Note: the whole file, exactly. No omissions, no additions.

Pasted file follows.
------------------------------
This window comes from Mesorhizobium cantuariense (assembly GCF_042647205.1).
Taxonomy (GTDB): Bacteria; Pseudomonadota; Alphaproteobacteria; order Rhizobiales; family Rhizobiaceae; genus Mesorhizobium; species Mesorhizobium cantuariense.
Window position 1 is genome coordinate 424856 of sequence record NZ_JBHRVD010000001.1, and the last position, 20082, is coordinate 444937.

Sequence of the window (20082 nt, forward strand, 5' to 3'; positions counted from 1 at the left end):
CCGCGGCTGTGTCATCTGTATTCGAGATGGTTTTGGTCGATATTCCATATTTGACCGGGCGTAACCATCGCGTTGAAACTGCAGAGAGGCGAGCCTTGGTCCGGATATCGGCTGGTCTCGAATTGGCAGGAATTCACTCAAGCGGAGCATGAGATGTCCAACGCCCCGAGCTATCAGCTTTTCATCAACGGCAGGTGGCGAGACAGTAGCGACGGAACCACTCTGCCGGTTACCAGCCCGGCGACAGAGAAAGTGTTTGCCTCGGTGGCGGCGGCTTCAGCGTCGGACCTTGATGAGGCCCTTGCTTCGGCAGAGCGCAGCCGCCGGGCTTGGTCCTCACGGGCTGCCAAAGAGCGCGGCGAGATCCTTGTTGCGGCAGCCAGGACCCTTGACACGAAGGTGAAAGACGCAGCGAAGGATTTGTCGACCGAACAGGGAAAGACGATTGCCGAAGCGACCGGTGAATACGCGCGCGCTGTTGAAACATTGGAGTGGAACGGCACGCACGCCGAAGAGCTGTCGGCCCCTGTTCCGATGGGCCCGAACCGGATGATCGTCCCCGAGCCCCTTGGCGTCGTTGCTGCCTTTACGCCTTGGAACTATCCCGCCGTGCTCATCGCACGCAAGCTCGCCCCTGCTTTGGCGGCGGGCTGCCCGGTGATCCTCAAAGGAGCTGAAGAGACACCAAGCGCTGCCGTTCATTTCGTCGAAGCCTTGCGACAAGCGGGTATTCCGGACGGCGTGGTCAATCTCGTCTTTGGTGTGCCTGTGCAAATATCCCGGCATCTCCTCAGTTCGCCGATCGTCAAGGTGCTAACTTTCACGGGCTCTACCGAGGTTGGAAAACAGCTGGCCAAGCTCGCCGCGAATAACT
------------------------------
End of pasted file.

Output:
This window comes from Mesorhizobium cantuariense (assembly GCF_042647205.1).
Taxonomy (GTDB): Bacteria; Pseudomonadota; Alphaproteobacteria; order Rhizobiales; family Rhizobiaceae; genus Mesorhizobium; species Mesorhizobium cantuariense.
Window position 1 is genome coordinate 424856 of sequence record NZ_JBHRVD010000001.1, and the last position, 20082, is coordinate 444937.

Sequence of the window (20082 nt, forward strand, 5' to 3'; positions counted from 1 at the left end):
CCGCGGCTGTGTCATCTGTATTCGAGATGGTTTTGGTCGATATTCCATATTTGACCGGGCGTAACCATCGCGTTGAAACTGCAGAGAGGCGAGCCTTGGTCCGGATATCGGCTGGTCTCGAATTGGCAGGAATTCACTCAAGCGGAGCATGAGATGTCCAACGCCCCGAGCTATCAGCTTTTCATCAACGGCAGGTGGCGAGACAGTAGCGACGGAACCACTCTGCCGGTTACCAGCCCGGCGACAGAGAAAGTGTTTGCCTCGGTGGCGGCGGCTTCAGCGTCGGACCTTGATGAGGCCCTTGCTTCGGCAGAGCGCAGCCGCCGGGCTTGGTCCTCACGGGCTGCCAAAGAGCGCGGCGAGATCCTTGTTGCGGCAGCCAGGACCCTTGACACGAAGGTGAAAGACGCAGCGAAGGATTTGTCGACCGAACAGGGAAAGACGATTGCCGAAGCGACCGGTGAATACGCGCGCGCTGTTGAAACATTGGAGTGGAACGGCACGCACGCCGAAGAGCTGTCGGCCCCTGTTCCGATGGGCCCGAACCGGATGATCGTCCCCGAGCCCCTTGGCGTCGTTGCTGCCTTTACGCCTTGGAACTATCCCGCCGTGCTCATCGCACGCAAGCTCGCCCCTGCTTTGGCGGCGGGCTGCCCGGTGATCCTCAAAGGAGCTGAAGAGACACCAAGCGCTGCCGTTCATTTCGTCGAAGCCTTGCGACAAGCGGGTATTCCGGACGGCGTGGTCAATCTCGTCTTTGGTGTGCCTGTGCAAATATCCCGGCATCTCCTCAGTTCGCCGATCGTCAAGGTGCTAACTTTCACGGGCTCTACCGAGGTTGGAAAACAGCTGGCCAAGCTCGCCGCGAATAACT